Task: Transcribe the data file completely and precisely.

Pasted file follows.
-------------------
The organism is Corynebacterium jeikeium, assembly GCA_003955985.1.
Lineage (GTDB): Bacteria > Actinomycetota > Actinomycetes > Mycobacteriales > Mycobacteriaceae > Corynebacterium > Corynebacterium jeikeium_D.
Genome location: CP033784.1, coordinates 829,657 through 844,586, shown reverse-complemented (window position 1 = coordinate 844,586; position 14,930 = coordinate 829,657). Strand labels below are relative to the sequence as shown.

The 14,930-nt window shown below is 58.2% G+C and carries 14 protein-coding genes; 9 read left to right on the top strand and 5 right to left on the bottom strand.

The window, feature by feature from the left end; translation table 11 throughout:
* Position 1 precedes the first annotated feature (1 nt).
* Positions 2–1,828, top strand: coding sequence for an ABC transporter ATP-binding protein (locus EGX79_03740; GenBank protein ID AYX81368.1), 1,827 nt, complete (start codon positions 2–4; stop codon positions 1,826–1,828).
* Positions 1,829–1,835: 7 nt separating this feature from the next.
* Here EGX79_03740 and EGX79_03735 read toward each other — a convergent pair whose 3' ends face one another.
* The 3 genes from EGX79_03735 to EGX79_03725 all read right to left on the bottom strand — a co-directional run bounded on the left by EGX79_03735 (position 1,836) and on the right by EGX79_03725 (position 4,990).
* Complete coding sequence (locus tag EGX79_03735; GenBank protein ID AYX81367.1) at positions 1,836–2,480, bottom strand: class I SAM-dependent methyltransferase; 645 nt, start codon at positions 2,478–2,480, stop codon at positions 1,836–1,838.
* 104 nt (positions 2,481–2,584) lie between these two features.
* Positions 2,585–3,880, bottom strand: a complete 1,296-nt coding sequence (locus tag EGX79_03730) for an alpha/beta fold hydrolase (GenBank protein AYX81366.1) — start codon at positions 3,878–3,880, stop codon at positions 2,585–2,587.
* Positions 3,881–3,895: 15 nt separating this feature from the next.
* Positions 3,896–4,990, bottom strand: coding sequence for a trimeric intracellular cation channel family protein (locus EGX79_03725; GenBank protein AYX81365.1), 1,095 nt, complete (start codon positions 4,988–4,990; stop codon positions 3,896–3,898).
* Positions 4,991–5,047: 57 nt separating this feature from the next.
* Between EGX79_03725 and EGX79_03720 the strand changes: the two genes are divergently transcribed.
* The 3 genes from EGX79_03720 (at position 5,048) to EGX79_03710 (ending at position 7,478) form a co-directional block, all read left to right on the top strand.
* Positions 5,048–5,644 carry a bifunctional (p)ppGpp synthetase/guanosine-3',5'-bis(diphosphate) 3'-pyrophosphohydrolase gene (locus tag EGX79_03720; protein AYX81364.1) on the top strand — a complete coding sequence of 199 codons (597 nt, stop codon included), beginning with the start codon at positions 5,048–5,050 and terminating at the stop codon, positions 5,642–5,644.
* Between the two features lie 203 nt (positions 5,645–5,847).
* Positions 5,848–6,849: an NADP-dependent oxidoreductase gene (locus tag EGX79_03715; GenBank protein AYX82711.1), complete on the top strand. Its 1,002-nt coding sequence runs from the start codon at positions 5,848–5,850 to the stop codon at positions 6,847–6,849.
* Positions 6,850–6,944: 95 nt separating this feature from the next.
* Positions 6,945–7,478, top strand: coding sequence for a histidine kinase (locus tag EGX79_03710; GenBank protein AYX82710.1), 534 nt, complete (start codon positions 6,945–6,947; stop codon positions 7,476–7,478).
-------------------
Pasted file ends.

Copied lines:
The organism is Corynebacterium jeikeium, assembly GCA_003955985.1.
Lineage (GTDB): Bacteria > Actinomycetota > Actinomycetes > Mycobacteriales > Mycobacteriaceae > Corynebacterium > Corynebacterium jeikeium_D.
Genome location: CP033784.1, coordinates 829,657 through 844,586, shown reverse-complemented (window position 1 = coordinate 844,586; position 14,930 = coordinate 829,657). Strand labels below are relative to the sequence as shown.

The 14,930-nt window shown below is 58.2% G+C and carries 14 protein-coding genes; 9 read left to right on the top strand and 5 right to left on the bottom strand.

The window, feature by feature from the left end; translation table 11 throughout:
* Position 1 precedes the first annotated feature (1 nt).
* Positions 2–1,828, top strand: coding sequence for an ABC transporter ATP-binding protein (locus EGX79_03740; GenBank protein ID AYX81368.1), 1,827 nt, complete (start codon positions 2–4; stop codon positions 1,826–1,828).
* Positions 1,829–1,835: 7 nt separating this feature from the next.
* Here EGX79_03740 and EGX79_03735 read toward each other — a convergent pair whose 3' ends face one another.
* The 3 genes from EGX79_03735 to EGX79_03725 all read right to left on the bottom strand — a co-directional run bounded on the left by EGX79_03735 (position 1,836) and on the right by EGX79_03725 (position 4,990).
* Complete coding sequence (locus tag EGX79_03735; GenBank protein ID AYX81367.1) at positions 1,836–2,480, bottom strand: class I SAM-dependent methyltransferase; 645 nt, start codon at positions 2,478–2,480, stop codon at positions 1,836–1,838.
* 104 nt (positions 2,481–2,584) lie between these two features.
* Positions 2,585–3,880, bottom strand: a complete 1,296-nt coding sequence (locus tag EGX79_03730) for an alpha/beta fold hydrolase (GenBank protein AYX81366.1) — start codon at positions 3,878–3,880, stop codon at positions 2,585–2,587.
* Positions 3,881–3,895: 15 nt separating this feature from the next.
* Positions 3,896–4,990, bottom strand: coding sequence for a trimeric intracellular cation channel family protein (locus EGX79_03725; GenBank protein AYX81365.1), 1,095 nt, complete (start codon positions 4,988–4,990; stop codon positions 3,896–3,898).
* Positions 4,991–5,047: 57 nt separating this feature from the next.
* Between EGX79_03725 and EGX79_03720 the strand changes: the two genes are divergently transcribed.
* The 3 genes from EGX79_03720 (at position 5,048) to EGX79_03710 (ending at position 7,478) form a co-directional block, all read left to right on the top strand.
* Positions 5,048–5,644 carry a bifunctional (p)ppGpp synthetase/guanosine-3',5'-bis(diphosphate) 3'-pyrophosphohydrolase gene (locus tag EGX79_03720; protein AYX81364.1) on the top strand — a complete coding sequence of 199 codons (597 nt, stop codon included), beginning with the start codon at positions 5,048–5,050 and terminating at the stop codon, positions 5,642–5,644.
* Between the two features lie 203 nt (positions 5,645–5,847).
* Positions 5,848–6,849: an NADP-dependent oxidoreductase gene (locus tag EGX79_03715; GenBank protein AYX82711.1), complete on the top strand. Its 1,002-nt coding sequence runs from the start codon at positions 5,848–5,850 to the stop codon at positions 6,847–6,849.
* Positions 6,850–6,944: 95 nt separating this feature from the next.
* Positions 6,945–7,478, top strand: coding sequence for a histidine kinase (locus tag EGX79_03710; GenBank protein AYX82710.1), 534 nt, complete (start codon positions 6,945–6,947; stop codon positions 7,476–7,478).